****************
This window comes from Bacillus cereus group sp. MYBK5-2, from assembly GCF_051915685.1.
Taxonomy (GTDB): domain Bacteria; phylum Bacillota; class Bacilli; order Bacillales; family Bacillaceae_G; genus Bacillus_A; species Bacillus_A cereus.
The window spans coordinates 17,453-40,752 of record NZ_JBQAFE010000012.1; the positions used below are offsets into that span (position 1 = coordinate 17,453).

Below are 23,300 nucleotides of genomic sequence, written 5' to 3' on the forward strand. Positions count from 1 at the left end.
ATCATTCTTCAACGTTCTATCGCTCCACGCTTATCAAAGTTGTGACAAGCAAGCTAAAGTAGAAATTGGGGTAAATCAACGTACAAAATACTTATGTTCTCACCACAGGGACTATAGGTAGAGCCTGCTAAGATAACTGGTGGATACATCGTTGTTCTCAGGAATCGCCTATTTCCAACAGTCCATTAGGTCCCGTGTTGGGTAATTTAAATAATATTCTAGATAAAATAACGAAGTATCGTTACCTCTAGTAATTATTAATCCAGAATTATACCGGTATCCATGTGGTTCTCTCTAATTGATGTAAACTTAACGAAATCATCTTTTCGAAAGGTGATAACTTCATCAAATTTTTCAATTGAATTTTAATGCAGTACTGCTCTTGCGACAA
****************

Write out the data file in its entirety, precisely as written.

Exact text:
This window comes from Bacillus cereus group sp. MYBK5-2, from assembly GCF_051915685.1.
Taxonomy (GTDB): domain Bacteria; phylum Bacillota; class Bacilli; order Bacillales; family Bacillaceae_G; genus Bacillus_A; species Bacillus_A cereus.
The window spans coordinates 17,453-40,752 of record NZ_JBQAFE010000012.1; the positions used below are offsets into that span (position 1 = coordinate 17,453).

Below are 23,300 nucleotides of genomic sequence, written 5' to 3' on the forward strand. Positions count from 1 at the left end.
ATCATTCTTCAACGTTCTATCGCTCCACGCTTATCAAAGTTGTGACAAGCAAGCTAAAGTAGAAATTGGGGTAAATCAACGTACAAAATACTTATGTTCTCACCACAGGGACTATAGGTAGAGCCTGCTAAGATAACTGGTGGATACATCGTTGTTCTCAGGAATCGCCTATTTCCAACAGTCCATTAGGTCCCGTGTTGGGTAATTTAAATAATATTCTAGATAAAATAACGAAGTATCGTTACCTCTAGTAATTATTAATCCAGAATTATACCGGTATCCATGTGGTTCTCTCTAATTGATGTAAACTTAACGAAATCATCTTTTCGAAAGGTGATAACTTCATCAAATTTTTCAATTGAATTTTAATGCAGTACTGCTCTTGCGACAA